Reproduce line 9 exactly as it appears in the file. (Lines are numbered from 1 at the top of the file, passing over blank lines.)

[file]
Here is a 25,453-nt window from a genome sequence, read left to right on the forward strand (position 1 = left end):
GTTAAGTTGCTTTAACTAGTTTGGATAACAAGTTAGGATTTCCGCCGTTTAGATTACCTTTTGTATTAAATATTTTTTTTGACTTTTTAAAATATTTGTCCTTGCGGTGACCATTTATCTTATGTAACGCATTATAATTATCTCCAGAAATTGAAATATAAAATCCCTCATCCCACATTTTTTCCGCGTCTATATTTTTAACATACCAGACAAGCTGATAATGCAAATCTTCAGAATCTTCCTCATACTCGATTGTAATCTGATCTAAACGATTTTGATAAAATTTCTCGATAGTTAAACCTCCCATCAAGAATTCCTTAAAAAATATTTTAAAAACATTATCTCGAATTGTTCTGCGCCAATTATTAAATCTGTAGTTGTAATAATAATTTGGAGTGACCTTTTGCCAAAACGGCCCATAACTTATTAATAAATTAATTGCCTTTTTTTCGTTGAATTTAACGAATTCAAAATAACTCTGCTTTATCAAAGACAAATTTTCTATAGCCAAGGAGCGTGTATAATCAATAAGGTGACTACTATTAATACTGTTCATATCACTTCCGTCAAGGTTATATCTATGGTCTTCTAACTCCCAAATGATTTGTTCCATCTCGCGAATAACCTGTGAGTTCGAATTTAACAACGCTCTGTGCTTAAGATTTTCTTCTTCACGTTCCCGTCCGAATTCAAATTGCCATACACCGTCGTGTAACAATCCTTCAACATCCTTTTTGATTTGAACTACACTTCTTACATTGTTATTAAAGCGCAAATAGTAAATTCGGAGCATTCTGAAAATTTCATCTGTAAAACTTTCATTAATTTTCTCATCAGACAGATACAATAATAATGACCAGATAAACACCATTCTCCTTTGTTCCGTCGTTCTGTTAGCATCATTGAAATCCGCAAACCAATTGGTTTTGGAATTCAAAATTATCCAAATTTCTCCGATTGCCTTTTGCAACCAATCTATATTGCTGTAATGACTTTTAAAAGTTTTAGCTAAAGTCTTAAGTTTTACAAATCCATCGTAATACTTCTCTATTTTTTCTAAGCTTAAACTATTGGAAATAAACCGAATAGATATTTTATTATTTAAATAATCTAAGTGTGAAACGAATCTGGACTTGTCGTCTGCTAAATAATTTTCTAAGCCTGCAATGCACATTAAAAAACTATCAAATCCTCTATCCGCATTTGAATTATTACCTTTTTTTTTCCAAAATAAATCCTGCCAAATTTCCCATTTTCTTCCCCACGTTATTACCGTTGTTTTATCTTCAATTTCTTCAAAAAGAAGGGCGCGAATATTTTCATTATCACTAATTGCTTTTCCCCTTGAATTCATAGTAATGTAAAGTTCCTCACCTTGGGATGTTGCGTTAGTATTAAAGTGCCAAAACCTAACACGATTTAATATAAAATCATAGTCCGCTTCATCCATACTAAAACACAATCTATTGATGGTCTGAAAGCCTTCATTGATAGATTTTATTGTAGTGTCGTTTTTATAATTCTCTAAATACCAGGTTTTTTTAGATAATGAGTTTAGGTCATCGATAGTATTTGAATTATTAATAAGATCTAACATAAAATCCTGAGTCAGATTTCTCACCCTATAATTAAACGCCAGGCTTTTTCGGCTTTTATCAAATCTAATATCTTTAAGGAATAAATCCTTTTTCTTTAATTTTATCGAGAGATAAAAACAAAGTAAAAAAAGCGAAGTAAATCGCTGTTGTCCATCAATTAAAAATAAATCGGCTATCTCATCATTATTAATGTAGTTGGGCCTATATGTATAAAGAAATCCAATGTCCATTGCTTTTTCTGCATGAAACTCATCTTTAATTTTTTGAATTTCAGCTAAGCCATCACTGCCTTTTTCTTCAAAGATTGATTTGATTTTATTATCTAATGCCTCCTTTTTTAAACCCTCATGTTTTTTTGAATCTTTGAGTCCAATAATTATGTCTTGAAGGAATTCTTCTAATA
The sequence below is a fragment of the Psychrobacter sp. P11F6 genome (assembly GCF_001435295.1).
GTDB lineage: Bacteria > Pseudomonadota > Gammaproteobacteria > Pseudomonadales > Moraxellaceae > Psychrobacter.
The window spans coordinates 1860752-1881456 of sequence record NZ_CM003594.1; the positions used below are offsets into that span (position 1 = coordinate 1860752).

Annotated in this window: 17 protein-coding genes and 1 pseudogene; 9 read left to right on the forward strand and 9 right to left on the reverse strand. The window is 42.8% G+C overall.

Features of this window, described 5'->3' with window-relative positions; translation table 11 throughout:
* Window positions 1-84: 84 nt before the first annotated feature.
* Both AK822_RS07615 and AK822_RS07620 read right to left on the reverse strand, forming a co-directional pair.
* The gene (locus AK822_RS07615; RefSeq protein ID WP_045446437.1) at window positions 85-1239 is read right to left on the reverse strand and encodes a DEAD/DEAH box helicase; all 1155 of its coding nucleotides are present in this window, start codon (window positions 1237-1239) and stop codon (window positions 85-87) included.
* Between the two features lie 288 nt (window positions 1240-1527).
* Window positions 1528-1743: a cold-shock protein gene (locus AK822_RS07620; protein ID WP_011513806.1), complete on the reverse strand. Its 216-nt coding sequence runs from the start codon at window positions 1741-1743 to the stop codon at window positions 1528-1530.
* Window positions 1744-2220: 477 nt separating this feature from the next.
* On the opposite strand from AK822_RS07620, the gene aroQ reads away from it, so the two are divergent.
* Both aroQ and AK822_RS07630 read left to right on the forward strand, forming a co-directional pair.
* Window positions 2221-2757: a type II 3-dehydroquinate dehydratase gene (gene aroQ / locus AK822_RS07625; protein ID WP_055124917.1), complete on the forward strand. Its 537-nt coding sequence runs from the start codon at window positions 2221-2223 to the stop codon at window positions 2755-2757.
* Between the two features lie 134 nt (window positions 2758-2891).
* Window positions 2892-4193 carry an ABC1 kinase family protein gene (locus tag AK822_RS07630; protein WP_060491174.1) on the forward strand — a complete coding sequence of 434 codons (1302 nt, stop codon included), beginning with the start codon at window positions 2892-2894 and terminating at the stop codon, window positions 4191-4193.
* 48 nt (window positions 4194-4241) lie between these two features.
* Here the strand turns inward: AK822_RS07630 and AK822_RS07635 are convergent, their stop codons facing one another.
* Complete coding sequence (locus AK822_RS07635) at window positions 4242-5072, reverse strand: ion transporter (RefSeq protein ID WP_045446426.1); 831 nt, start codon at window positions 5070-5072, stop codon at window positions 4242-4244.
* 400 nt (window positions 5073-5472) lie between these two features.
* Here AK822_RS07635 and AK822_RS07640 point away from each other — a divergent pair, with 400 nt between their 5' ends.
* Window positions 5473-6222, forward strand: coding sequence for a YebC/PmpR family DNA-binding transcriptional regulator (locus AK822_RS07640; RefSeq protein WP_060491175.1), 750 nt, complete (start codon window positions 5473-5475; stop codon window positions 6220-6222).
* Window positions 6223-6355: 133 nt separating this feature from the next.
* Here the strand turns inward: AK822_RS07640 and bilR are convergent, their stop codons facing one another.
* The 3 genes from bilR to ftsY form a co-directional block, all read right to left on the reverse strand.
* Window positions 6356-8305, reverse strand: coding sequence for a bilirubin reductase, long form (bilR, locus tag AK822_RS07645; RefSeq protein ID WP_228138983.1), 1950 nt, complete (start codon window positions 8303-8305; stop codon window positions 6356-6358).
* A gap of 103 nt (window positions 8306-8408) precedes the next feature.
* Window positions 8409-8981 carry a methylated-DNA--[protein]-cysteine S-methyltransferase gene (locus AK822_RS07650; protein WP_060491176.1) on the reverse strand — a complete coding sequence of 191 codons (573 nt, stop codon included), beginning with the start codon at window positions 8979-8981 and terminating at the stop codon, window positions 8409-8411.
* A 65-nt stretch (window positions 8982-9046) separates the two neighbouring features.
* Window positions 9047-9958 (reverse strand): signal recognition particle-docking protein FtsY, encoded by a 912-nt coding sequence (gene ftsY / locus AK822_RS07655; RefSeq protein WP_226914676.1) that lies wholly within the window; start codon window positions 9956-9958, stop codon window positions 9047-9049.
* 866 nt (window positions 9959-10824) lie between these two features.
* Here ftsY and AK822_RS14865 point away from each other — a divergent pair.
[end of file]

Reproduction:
* Both AK822_RS07615 and AK822_RS07620 read right to left on the reverse strand, forming a co-directional pair.